Re flexure, differential flexure is a significant problem if it's present. I also had this when trying to guide with a separate guidescope which wasn't fixed absolutely rigidly to the main scope. Subsequently I had this again when trying to guide a C11 sct with an external guide scope, which I susbsequently found out is not possible, you have to use OAG to guide SCTs because of the movement of the primary mirror as the scope tracks. (there is a body of evidence for this assertion). So one good way to remove the potential influence of differential flexure between the main scope and the guide scope is to temporarily move to an OAG setup if you can. Just thinking out loud here 'cos i've never tried it, but what about using your main imaging camera as the guide camera for PHD2? This would be a no cost solution. You could use the PHD2 viewer to select a star, let it track and guide and then inspect the log.

Also, going back to Yann-Eric's idea of using PHD2's guiding assistant, the PHD2 helpfile on this utility states that you need to use your imaging camera (not the guide camera) for that process anyway.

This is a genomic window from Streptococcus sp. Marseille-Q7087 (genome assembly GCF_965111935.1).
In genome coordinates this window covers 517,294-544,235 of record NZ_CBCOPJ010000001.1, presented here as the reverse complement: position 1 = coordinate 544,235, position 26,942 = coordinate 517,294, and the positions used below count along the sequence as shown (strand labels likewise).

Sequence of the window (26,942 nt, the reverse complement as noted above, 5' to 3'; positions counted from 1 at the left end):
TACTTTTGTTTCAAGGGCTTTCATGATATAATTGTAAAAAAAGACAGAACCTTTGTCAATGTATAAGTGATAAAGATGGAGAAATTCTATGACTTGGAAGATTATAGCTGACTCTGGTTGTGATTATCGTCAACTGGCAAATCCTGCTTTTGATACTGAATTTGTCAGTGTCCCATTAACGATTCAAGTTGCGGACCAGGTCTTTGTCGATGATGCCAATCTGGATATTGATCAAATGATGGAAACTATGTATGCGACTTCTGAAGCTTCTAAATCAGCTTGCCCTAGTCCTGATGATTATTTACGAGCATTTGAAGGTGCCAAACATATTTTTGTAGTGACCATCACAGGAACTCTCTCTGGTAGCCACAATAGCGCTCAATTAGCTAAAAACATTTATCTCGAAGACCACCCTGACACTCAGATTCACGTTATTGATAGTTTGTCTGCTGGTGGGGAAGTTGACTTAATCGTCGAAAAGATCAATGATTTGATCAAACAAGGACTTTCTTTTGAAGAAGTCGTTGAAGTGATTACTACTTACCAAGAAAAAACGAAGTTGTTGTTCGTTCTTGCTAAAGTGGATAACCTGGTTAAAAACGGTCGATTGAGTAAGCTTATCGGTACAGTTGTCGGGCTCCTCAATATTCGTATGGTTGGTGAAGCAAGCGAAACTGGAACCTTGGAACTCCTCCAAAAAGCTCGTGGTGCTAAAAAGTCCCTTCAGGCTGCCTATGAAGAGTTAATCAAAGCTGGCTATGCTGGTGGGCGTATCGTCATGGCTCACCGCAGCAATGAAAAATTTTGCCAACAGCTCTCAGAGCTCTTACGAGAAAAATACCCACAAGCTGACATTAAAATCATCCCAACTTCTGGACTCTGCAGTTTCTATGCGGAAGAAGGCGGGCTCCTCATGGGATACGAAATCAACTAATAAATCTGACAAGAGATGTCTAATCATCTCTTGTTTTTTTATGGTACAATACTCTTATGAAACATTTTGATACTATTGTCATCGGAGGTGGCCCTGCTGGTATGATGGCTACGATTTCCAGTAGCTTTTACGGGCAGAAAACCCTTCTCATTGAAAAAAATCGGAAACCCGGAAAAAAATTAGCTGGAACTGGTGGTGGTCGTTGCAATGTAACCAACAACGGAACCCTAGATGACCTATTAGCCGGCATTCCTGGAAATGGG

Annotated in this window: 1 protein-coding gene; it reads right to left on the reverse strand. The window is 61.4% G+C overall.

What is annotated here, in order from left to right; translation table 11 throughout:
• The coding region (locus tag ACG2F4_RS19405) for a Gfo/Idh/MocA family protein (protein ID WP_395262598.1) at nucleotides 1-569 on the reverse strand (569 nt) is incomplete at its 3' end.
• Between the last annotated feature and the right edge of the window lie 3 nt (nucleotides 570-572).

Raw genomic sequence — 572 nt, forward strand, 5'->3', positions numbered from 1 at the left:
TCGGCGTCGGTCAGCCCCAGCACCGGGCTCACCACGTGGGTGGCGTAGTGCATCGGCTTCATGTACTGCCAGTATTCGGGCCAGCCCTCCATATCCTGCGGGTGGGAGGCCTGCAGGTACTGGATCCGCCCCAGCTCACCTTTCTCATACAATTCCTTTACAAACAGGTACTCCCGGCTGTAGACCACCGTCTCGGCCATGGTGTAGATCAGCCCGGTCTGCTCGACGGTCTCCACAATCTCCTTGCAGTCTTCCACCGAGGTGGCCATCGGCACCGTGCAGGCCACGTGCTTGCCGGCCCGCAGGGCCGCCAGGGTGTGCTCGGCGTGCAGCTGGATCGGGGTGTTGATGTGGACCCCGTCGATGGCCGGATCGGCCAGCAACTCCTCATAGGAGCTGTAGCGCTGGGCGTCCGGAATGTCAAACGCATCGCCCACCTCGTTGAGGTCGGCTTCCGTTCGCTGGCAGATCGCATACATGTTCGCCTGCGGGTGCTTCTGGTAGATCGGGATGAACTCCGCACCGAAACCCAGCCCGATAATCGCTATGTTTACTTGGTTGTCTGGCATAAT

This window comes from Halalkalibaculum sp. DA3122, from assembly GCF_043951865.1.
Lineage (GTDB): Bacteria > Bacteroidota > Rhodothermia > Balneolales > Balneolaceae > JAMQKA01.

I think you're  getting to an interesting point with things now - good luck.
Paul


Re: Mesu mark 2 RA drift update

Jonk
 

I agree about balance - you need to balance DEC in all possible directions first, otherwise RA will not be in balance in certain parts of the sky you're pointing at.

An easy way to do this is place your entire imaging rig on a metal rod, or broomstick on a bench. You should be able to find the centre point of your rig by moving the whole thing 360 degrees around the rod / broom handle.

Move scopes back and forth and add weights if necessary (especially if you have L-R balance and cannot move the scope L-R).

One you've found balance in all possible directions, reinstall onto the mount with the centre of balance in the centre of the DEC and it should be fine.